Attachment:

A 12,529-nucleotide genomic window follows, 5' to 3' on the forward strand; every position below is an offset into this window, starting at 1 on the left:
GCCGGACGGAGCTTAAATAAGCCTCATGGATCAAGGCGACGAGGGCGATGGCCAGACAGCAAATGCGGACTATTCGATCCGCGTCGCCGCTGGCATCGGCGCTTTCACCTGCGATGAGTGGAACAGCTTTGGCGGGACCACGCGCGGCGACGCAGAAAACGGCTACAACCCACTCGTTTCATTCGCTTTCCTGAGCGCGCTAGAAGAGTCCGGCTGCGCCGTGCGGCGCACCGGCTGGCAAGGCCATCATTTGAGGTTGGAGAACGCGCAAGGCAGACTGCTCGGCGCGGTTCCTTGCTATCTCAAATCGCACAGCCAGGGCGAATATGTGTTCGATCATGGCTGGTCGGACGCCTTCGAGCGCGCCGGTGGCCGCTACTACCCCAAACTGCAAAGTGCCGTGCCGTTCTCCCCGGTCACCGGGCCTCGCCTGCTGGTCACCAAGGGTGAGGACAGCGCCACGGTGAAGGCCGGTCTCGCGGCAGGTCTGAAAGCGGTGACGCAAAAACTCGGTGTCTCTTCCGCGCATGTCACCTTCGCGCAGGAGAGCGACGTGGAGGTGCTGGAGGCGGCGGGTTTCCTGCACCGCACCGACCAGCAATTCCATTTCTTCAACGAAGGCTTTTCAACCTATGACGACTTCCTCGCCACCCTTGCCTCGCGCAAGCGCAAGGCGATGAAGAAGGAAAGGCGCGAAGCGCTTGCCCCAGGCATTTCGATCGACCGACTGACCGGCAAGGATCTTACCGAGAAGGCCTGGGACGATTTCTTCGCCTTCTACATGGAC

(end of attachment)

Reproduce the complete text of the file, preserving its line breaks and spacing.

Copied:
A 12,529-nucleotide genomic window follows, 5' to 3' on the forward strand; every position below is an offset into this window, starting at 1 on the left:
GCCGGACGGAGCTTAAATAAGCCTCATGGATCAAGGCGACGAGGGCGATGGCCAGACAGCAAATGCGGACTATTCGATCCGCGTCGCCGCTGGCATCGGCGCTTTCACCTGCGATGAGTGGAACAGCTTTGGCGGGACCACGCGCGGCGACGCAGAAAACGGCTACAACCCACTCGTTTCATTCGCTTTCCTGAGCGCGCTAGAAGAGTCCGGCTGCGCCGTGCGGCGCACCGGCTGGCAAGGCCATCATTTGAGGTTGGAGAACGCGCAAGGCAGACTGCTCGGCGCGGTTCCTTGCTATCTCAAATCGCACAGCCAGGGCGAATATGTGTTCGATCATGGCTGGTCGGACGCCTTCGAGCGCGCCGGTGGCCGCTACTACCCCAAACTGCAAAGTGCCGTGCCGTTCTCCCCGGTCACCGGGCCTCGCCTGCTGGTCACCAAGGGTGAGGACAGCGCCACGGTGAAGGCCGGTCTCGCGGCAGGTCTGAAAGCGGTGACGCAAAAACTCGGTGTCTCTTCCGCGCATGTCACCTTCGCGCAGGAGAGCGACGTGGAGGTGCTGGAGGCGGCGGGTTTCCTGCACCGCACCGACCAGCAATTCCATTTCTTCAACGAAGGCTTTTCAACCTATGACGACTTCCTCGCCACCCTTGCCTCGCGCAAGCGCAAGGCGATGAAGAAGGAAAGGCGCGAAGCGCTTGCCCCAGGCATTTCGATCGACCGACTGACCGGCAAGGATCTTACCGAGAAGGCCTGGGACGATTTCTTCGCCTTCTACATGGAC